The NL Central remains a hotbed of prospect promotions. Henry Davis is the latest big name scheduled to make his debut. Out west, Emmet Sheehan appeared last Friday. Unless you’re a diehard Dodgers fan, chances are you first heard about Sheehan’s rising star during our AFL coverage last fall. Sheehan tossed six scoreless innings.
Five Big Hype Prospects
Grayson Rodriguez, 23, SP, BAL (AAA)
(AAA) 22 IP, 11.86 K/9, 4.91 BB/9, 2.86 ERA
Earlier in the season, Rodriguez posted a 7.35 ERA in 45 1/3 Major League innings. His is a cautionary tale about pitcher prospectdom. Like many pitchers who sustain a lat injury, he hasn’t returned at the top of his game. In particular, his offspeed stuff and command haven’t been as crisp post-injury. He still profiles as a high-quality starter. There’s less certainty he’s an ace in the making. Since returning to the minors, Rodriguez has seen his swinging strike rate improve. He continues to walk too many hitters. His issues with the dreaded disease homeritis followed him back to the minors (1.23 HR/9). One straightforward path forward for Rodriguez is to get his BABIP and home runs in order. He posted a .372 BABIP and 2.58 HR/9 in his big league time. Per his 3.87 xFIP, which assumes a league-average BABIP and HR/FB ratio, a small adjustment could be all that’s needed.
Endy Rodriguez, 23, C, PIT (AAA)
227 PA, 4 HR, 4 SB, .245/.326/.380
Entering this year, Rodriguez appeared to be on the cusp of promotion. Since then, Davis leapfrogged him. Rodriguez’s surprise 2022 campaign was built upon a sturdy foundation of discipline and high-quality contact. The switch-hitter remains disciplined, but his contact profile has taken a step back. His exit velocities are acceptable but unexceptional. He isn’t hitting many fly balls with authority. The one thing I see jumping out in the data is a sharp surge in opposite-field contact. That indicates… something. Of what, I can’t be certain. Likely, the Pirates advised him to balance his previously pull-heavy approach. Perhaps reembracing his past tendencies might be the way forward.
Kyle Harrison, 21, SP, SFG (AAA)
47.1 IP, 15.21 K/9, 7.04 BB/9, 3.42 ERA
From the four numbers reported above, the one that stands out is the walk rate. The good news: over his last five starts, he has allowed 4.35 BB/9. There’s no doubt about his ability to miss bats. It’s less certain if he’ll develop the command necessary to start. The Giants are carefully managing Harrison’s workload – perhaps with an eye on using him in the Majors later this season. He often works on six or more days of rest, and he’s yet to face 20 batters in a start. Even when he no-hit the Dodgers affiliate, Harrison was removed after four innings. If he arrives this season, such usage leads me to expect a bulk relief role. Those hoping Harrison will take the place of Alex Cobb are liable to be disappointed.
Brandon Pfaadt, 24, SP, ARI (AAA)
(AAA) 44 IP, 10.43 K/9, 2.25 BB/9, 3.89 ERA
Like Grayson Rodriguez, Pfaadt had a rough go in his first taste of the Majors. He posted a 8.37 ERA. Unlike Rodriguez, ERA estimators didn’t care for his effort (7.16 FIP, 5.38 xFIP). In four starts since returning to the minors, Pfaadt has posted a 3.86 ERA with 21 strikeouts in 18 2/3 innings. Home runs continue to plague him, although that’s hard to hold against a pitcher in the PCL. When he was demoted, the Diamondbacks noted they would work on mechanical issues to get him back up to snuff. At his best, Pfaadt features four pitches he can use to generate whiffs.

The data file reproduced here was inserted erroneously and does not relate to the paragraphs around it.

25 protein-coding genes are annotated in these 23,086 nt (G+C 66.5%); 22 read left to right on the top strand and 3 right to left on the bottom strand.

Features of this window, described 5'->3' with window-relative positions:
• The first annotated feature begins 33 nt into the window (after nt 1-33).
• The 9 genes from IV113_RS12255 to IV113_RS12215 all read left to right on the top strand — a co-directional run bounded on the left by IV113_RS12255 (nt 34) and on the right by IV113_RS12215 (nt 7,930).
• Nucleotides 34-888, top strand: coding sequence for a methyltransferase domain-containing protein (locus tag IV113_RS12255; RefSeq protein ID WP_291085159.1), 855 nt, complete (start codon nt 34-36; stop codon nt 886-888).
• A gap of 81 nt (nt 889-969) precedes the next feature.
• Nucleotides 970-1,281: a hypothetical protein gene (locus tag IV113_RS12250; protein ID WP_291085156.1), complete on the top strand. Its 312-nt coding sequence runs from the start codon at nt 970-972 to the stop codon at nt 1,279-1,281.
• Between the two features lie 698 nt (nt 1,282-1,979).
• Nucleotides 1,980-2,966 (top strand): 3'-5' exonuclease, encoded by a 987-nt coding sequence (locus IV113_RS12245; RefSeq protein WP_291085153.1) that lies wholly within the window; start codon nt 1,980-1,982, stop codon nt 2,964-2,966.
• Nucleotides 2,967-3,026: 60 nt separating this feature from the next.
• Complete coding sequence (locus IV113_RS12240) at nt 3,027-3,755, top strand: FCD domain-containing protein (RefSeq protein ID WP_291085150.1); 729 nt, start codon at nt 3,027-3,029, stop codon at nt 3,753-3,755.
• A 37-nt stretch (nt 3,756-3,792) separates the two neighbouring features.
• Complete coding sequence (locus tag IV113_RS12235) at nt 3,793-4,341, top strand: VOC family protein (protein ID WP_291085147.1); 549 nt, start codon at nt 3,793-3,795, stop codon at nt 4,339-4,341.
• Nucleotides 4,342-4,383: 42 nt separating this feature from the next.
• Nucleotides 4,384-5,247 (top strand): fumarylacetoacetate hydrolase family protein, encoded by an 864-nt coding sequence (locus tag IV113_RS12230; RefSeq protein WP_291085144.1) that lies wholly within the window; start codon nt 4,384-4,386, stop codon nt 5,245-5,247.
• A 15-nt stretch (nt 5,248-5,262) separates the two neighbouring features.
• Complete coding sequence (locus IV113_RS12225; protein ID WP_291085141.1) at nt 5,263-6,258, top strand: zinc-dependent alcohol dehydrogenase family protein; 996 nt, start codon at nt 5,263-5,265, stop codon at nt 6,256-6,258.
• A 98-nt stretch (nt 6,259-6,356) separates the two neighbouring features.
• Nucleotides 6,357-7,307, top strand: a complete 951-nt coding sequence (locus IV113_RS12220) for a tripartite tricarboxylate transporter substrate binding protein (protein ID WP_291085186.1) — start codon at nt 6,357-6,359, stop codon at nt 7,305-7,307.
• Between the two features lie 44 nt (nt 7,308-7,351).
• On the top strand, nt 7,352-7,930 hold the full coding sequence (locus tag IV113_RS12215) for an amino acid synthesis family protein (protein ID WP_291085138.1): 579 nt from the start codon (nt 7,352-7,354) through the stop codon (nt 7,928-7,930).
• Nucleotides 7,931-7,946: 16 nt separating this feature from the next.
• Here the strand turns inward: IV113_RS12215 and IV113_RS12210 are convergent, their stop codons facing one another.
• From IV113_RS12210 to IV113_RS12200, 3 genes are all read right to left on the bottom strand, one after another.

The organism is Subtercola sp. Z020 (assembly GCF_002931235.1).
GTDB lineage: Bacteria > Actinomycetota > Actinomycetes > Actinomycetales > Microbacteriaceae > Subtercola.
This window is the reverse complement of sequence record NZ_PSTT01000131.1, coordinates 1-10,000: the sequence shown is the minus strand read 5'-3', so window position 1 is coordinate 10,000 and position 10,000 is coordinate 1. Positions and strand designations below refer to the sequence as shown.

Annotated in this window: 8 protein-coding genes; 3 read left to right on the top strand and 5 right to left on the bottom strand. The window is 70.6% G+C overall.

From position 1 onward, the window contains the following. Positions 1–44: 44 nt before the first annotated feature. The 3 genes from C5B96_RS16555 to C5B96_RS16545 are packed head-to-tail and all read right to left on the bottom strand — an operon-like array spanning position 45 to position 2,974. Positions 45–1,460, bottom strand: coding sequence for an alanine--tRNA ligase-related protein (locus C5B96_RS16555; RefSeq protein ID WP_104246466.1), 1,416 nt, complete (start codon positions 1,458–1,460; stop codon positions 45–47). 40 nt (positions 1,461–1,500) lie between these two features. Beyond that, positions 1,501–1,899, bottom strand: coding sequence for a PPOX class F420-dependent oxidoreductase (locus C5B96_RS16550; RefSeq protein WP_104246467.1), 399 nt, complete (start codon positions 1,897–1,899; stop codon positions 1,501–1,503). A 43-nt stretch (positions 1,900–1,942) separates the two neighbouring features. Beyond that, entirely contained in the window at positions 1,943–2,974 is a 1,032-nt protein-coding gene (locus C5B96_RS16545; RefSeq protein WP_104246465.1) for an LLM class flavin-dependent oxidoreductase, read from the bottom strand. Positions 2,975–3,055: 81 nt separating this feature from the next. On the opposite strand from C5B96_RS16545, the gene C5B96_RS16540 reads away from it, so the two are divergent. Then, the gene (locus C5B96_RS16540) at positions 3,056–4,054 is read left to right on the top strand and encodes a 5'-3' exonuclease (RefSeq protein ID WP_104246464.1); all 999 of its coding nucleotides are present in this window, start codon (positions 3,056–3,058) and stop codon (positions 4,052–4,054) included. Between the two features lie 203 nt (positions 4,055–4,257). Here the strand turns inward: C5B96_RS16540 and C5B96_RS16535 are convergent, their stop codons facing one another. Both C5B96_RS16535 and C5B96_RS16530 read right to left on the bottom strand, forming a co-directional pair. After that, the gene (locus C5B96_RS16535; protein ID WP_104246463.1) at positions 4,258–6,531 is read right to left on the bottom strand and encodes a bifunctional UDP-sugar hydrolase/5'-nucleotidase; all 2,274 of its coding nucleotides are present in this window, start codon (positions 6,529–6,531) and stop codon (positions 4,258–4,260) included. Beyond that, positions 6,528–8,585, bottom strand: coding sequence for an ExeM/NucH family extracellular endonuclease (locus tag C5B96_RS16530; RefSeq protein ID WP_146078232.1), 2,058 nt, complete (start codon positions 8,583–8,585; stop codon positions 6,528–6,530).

Harry Ford, 20, C, SEA (A+)
280 PA, 8 HR, 13 SB, .249/.411/.410
The Mariners find themselves faced with a classic conundrum. Ford’s bat is substantially ahead of his glove. He could move to an easier-to-learn position and perhaps debut in 2024. As a catcher, we should expect him to advance level-to-level with a debut in 2026. Even then, it’s possible he’ll quickly move off the position like Daulton Varsho. Ford features excellent plate discipline and above-average power. His hit tool is trending as middling. The Varsho parallel is made all the more obvious by Ford’s rare speed for a catcher – a trait which would just so happen to make learning another position relatively easy. Reports (and journalists) praise Ford for his work ethic and amiability.
Junior Caminero, TBR (19): Though his pace has slowed since reaching Double-A, Caminero continues to thrive at the plate. One of the youngest players at the level, he’s hitting .297/.347/.438 in 72 plate appearances with two home runs. Encouragingly, his walk rate is up two points from his time in High-A. Many expect discipline to determine his final outlook.
Tsung-Che Cheng, PIT (21): One of the top-performing hitters in the minors, Cheng has greatly improved his prospect status this season. Defensively capable all over the infield, he’s now showing multi-faceted capacity as a hitter too. His once-minus power is approaching average. His plus discipline, contact, and speed could help the total package to play up.
Andrew Abbott, CIN (24): Abbott, who we covered in more detail shortly before his debut, is now 17 2/3 scoreless innings into his career. It’s looking rather fluky. ERA estimators range from 3.50 to 5.50. After missing piles of bats in the minors, he’s suddenly no longer inducing whiffs. He also isn’t avoiding hard contact. If nothing changes, the other shoe will drop in a big way. He’s an extreme fly ball pitcher with Great American Ball Park as his home.
Did I miss a detail or nuance? DM me on Twitter @BaseballATeam to suggest corrections.